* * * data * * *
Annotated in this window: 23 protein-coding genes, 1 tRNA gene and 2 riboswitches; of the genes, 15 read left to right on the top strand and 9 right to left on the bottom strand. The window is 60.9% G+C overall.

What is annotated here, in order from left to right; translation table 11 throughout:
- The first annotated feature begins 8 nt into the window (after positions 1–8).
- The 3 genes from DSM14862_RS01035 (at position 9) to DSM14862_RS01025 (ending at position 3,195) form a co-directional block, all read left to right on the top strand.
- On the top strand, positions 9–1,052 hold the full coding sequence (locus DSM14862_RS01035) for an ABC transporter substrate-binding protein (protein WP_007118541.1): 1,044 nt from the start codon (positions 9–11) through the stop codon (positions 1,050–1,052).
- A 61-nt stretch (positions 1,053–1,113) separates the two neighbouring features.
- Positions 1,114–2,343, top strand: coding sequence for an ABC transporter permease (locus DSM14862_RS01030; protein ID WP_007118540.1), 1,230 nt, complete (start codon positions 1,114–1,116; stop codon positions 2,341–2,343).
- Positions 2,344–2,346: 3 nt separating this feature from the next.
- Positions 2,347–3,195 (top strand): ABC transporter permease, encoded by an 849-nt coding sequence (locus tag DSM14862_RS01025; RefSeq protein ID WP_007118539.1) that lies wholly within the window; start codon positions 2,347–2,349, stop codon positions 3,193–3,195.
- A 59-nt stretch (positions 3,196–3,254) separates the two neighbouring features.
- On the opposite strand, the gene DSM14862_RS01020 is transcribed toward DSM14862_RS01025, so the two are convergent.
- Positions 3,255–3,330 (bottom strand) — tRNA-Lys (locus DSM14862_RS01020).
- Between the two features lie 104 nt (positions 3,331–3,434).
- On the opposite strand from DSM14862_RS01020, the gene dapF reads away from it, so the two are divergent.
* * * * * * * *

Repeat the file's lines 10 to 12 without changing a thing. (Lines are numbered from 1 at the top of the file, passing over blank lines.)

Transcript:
- A 59-nt stretch (positions 3,196–3,254) separates the two neighbouring features.
- On the opposite strand, the gene DSM14862_RS01020 is transcribed toward DSM14862_RS01025, so the two are convergent.
- Positions 3,255–3,330 (bottom strand) — tRNA-Lys (locus DSM14862_RS01020).